Millennials are driving trends in the food industry, but those changes can help everyone, said Suzanne Henson, a registered dietitian at University Medical Center, which is operated by the College of Community Health Sciences.
Henson, also assistant professor in the College’s Department of Family, Internal, and Rural Medicine, gave the first presentation of the spring 2019 OLLI Mini Medical School lecture series. The series, which continues weekly through March 3, held on Tuesdays from noon to 1 pm at the Bryant Conference Center on The University of Alabama campus and open to the public, is a partnership of the College and UA’s OLLI program.
Henson’s January presentation was titled, “New Year, New Habits, New Foods.”
She said millennials, those born between 1981 and 1996, according to the Pew Research Center, and aged 22 to 37, are the largest segment in the US workforce and they want two key things: healthier food and easier eating.
Among the trends they are driving – and grocery stores and other businesses are working to deliver: convenience, customization and healthy food. Henson said millennials want convenient grab-and-go food from the grocery store, like hard-boiled eggs and fresh prepared meals. They want meal kits that can be ordered online and delivered to the home, and shopping and food delivery services like Shipt, Instacart, Ubereats and Waitr. They want foods that are natural, organic, locally sourced and made with earth friendly practices and sustainable packaging.
Henson said millennials also spend more of their budget eating out or eating take-out than cooking and eating at home, so restaurants and fast-casual chains have increased healthier options and delivery services.
She said these developments can benefit everyone. When people order online, they get only what they order; in grocery stores, there are more opportunities to make impulse decisions. Restaurants and fast-casual chains have improved their menu options, making many of them healthier.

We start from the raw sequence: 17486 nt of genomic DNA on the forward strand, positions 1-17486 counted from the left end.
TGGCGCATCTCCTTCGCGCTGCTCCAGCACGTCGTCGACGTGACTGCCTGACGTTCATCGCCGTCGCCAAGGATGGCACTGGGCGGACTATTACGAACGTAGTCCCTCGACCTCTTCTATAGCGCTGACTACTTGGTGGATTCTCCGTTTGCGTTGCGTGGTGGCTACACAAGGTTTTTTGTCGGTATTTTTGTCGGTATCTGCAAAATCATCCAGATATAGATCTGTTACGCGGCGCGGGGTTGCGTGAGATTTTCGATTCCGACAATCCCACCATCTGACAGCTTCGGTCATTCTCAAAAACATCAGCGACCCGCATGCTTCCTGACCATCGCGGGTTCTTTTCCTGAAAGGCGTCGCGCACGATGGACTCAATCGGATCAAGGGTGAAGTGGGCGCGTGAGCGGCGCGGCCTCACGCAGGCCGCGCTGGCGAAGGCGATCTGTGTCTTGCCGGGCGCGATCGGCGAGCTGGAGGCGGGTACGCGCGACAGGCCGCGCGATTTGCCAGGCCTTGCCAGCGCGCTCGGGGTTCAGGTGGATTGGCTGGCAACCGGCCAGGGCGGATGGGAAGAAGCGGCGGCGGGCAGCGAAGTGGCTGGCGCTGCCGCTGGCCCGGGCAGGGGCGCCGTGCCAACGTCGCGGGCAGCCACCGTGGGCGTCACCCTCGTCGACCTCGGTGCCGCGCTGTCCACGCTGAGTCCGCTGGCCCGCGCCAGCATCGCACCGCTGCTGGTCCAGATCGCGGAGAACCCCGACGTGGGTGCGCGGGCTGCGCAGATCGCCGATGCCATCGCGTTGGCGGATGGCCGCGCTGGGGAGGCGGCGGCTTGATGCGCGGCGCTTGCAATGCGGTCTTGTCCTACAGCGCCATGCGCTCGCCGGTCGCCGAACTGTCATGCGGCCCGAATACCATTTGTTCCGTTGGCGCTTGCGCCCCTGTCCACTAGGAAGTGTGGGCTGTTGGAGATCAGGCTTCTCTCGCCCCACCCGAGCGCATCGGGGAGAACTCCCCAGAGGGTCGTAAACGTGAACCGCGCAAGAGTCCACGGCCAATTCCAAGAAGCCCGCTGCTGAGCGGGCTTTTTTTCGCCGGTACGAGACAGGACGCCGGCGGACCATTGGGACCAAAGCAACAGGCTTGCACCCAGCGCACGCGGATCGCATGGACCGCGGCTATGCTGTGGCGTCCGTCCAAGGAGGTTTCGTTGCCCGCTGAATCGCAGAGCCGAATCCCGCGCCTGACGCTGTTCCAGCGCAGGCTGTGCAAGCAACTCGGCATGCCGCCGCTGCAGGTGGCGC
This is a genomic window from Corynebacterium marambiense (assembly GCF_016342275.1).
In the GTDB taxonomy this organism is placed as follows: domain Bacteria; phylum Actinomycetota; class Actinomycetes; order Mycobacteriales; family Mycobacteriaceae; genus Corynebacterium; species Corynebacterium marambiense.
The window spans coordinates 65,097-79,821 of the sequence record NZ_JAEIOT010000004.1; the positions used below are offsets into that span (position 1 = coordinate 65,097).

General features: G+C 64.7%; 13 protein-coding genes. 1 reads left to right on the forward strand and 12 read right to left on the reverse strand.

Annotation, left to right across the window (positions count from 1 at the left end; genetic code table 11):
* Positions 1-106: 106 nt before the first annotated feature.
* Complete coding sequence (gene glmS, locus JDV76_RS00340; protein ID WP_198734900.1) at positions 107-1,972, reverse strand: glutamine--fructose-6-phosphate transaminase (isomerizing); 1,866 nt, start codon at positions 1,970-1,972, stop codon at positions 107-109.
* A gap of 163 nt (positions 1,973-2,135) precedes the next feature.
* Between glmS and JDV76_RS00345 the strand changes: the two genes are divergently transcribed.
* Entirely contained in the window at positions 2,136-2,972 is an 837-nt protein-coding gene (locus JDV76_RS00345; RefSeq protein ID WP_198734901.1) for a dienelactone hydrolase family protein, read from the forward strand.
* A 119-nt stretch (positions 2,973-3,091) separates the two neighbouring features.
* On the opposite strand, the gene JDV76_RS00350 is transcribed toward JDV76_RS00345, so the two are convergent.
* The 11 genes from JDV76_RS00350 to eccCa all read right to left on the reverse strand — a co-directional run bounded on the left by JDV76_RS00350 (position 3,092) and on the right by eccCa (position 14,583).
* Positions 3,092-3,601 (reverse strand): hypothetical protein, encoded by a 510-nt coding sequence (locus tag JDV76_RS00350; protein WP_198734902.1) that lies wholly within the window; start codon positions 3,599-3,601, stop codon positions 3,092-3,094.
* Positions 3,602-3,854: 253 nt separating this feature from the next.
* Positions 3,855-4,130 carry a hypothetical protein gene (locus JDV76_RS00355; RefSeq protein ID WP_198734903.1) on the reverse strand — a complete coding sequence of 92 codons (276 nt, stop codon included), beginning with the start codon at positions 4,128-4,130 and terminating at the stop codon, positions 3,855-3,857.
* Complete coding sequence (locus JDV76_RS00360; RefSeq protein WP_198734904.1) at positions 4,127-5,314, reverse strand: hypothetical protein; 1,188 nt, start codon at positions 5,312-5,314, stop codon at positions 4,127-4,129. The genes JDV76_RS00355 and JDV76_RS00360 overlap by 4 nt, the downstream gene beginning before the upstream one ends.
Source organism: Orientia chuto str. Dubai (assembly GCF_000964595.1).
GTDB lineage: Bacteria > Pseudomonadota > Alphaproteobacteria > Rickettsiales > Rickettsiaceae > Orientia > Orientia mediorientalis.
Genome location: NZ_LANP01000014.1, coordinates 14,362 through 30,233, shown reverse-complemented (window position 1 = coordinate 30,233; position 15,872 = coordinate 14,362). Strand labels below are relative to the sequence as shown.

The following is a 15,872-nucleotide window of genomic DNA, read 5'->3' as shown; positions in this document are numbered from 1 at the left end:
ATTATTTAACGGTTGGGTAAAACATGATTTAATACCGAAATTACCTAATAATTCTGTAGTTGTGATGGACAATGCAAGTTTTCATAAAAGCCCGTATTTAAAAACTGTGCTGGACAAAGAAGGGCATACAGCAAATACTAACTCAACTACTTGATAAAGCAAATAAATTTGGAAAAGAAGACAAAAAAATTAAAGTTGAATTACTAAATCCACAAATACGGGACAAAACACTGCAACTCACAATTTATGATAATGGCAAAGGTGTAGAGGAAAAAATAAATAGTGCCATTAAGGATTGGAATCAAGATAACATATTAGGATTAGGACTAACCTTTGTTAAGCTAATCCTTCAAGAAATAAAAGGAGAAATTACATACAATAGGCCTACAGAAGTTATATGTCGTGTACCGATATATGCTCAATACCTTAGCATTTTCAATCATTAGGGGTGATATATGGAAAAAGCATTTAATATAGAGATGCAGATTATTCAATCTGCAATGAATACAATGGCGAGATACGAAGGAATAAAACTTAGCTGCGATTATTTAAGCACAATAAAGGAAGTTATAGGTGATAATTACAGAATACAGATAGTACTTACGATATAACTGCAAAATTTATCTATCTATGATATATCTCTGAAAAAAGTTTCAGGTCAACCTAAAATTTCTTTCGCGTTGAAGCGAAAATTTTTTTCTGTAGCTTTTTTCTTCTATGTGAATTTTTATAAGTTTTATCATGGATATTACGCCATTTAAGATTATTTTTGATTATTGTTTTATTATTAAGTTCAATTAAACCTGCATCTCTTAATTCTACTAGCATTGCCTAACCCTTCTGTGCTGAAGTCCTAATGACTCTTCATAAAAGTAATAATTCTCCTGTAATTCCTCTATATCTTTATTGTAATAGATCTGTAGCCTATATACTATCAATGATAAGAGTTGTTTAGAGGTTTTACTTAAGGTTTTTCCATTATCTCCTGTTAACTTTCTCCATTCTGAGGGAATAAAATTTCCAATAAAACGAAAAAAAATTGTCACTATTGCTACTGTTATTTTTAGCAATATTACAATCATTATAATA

Even grocery stores have embraced the changes, offering more simplified foods (low sugar, fewer ingredients), plant-sourced meat (quinoa burgers) and pre-packaged meals that can be prepared or microwaved at home.
“We can make these trends and things millennials are demanding work for us,” Henson said.
The Mini Medical School lecture series has been presented by faculty physicians at the College since 2016. The program provides opportunities to explore trends in health and medicine and the lectures offer important information about issues and advanced in medicine and research. OLLI, short for Osher Lifelong Learning Institute, is a member-led program catering to those aged 50 years and older and offers educational courses, field trips and special events.
Upcoming Mini Medical School lecture topics include vaccines for seniors, colon cancer screening, diabetes and sports concussions and CTE.